Tooth Filling

Dental fillings are what a dentist use to fill cavities (small holes) in teeth caused by tooth decay. Additionally, they can also be used to repair cracks and fractures in teeth.

What to Expect When Getting a Dental Filling

To begin the procedure, the dentist will numb the area around the affected tooth with a local anesthetic. The dentist will then use a drill, air abrasion instrument or a laser to remove the decayed area. The choice of instrument will depend on the dentist, their comfort level, training, and investment in the particular piece of equipment used, as well as where the decay is located and how much is present.

Did you know that the average American has 3 dental fillings, while 25% of the population have 11 or more?

After testing the affected area and determining all decay has been removed, the dentist will then prepare for the filling by cleaning the space of all debris and bacteria. If the decay was present near the root, the dentist may first put in a liner to protect the nerves found in the root. After your filling is in, the dentist will shape and polish it.

If receiving a resin composite filling there may be extra steps that will be required. Resin composite may be applied in layers and cured (hardened) between each layer. Once the dentist has completed the resin composite filling, it will then be shaped, trimmed and polished to the desired result.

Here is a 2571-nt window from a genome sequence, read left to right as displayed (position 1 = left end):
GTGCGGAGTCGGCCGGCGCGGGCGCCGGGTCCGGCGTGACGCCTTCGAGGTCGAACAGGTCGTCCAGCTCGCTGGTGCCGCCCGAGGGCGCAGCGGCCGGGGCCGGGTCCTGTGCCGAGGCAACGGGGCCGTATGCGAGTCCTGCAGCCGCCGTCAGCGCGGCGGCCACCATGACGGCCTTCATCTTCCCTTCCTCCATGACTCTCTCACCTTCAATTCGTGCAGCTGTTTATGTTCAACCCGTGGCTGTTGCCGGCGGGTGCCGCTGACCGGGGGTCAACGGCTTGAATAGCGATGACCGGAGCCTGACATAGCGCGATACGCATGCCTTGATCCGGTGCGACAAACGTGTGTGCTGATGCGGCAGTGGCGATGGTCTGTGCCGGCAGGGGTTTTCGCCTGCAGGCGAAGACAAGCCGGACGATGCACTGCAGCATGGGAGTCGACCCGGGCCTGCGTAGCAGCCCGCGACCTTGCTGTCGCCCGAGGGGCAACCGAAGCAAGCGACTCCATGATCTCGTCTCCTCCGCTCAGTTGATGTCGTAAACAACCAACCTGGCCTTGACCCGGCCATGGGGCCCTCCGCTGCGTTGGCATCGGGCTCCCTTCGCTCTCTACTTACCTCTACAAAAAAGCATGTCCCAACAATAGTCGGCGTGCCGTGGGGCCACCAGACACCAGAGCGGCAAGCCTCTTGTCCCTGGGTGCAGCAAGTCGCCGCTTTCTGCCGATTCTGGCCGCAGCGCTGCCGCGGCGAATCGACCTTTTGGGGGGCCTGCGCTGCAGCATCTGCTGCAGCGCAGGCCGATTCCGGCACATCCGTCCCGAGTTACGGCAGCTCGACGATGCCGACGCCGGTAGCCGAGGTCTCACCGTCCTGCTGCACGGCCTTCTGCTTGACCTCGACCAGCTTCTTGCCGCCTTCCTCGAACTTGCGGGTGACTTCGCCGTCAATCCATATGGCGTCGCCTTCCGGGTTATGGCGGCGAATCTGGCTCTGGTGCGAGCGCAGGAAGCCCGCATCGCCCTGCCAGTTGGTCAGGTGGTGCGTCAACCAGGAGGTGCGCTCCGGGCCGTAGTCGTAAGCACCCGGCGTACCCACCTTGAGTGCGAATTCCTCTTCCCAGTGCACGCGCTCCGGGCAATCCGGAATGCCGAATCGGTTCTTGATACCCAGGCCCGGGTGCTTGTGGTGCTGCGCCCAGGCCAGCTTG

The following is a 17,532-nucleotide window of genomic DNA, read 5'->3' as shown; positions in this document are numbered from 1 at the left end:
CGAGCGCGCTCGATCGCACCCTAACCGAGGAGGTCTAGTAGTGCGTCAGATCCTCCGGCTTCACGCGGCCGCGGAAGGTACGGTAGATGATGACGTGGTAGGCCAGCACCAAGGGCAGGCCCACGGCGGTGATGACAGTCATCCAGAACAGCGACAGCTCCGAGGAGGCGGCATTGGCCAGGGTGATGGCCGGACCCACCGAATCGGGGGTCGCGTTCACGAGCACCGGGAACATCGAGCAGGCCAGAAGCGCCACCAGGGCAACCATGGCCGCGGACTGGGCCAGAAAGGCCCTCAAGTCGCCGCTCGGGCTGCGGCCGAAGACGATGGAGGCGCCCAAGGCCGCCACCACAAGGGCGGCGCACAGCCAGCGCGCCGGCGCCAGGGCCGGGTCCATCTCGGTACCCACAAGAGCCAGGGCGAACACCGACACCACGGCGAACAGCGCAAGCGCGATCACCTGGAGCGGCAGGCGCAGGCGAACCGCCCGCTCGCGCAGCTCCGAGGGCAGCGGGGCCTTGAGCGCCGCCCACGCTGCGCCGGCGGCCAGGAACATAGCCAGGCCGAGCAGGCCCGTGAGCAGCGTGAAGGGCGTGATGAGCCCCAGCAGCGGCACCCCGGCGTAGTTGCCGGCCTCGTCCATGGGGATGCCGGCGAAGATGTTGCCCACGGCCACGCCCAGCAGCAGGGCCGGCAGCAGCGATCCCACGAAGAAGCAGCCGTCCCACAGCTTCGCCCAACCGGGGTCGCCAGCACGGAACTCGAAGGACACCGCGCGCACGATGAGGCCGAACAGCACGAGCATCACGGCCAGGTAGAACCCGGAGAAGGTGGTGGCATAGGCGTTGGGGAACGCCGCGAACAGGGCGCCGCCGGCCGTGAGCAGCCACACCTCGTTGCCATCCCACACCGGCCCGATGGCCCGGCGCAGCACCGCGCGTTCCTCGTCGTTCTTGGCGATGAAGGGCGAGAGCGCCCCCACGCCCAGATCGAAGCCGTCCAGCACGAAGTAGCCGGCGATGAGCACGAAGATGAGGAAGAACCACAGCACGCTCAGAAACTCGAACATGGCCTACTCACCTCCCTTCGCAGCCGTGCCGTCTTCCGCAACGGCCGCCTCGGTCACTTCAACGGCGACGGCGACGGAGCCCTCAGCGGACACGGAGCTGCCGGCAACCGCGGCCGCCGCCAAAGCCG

How Long do Dental Fillings Last?

Dental fillings are durable but do not last forever. Metal fillings usually last about 10 to 15 years, resin composite fillings last five to seven years, porcelain fillings can last beyond 15 years, and glass ionomer lasts five years or less.

What are Dental Fillings Made of?

There are several options for dental fillings. Teeth can be filled with gold, silver amalgam (mercury mixed with silver, tin, zinc and copper), porcelain, glass ionomer, or tooth-colored plastic materials called resin composite fillings.

The location, amount of decay, cost of filling material, the dentist’s recommendation and insurance coverage all play a role in the type of filling that will be best for the patient.

What are the Pros and Cons of Metal vs. Composite Resin Fillings?

Pros of a Metal Tooth Filling

  • Proven to work: Amalgam fillings have been used for over a century.
  • Cost-effective: Amalgam generally costs less than resin composite fillings.
  • Long-lasting: These types of fillings usually last 10 to 15 years.
  • Resistant: Metal fillings are resistant to damage from chewing and grinding.
  • Gold: Gold will last 10 to 15 years without any fear of corrosion, but cost up to 10x more than silver amalgam. Gold also requires at least two office visits to place.

Cons of a Metal Tooth Filling

  • Noticeable: Unlike composite fillings, metal fillings are hard to miss when you open your mouth wide.
  • Allergies: Some people are sensitive to the metals in amalgam.
  • Larger: The filling size is larger than a resin composite filling.

Pros of a Composite Resin Tooth Filling

  • Virtually invisible: Resin composite fillings are tooth-colored, so they blend in.
  • Easy Adhesion: Resin can be bonded to the surface of your tooth.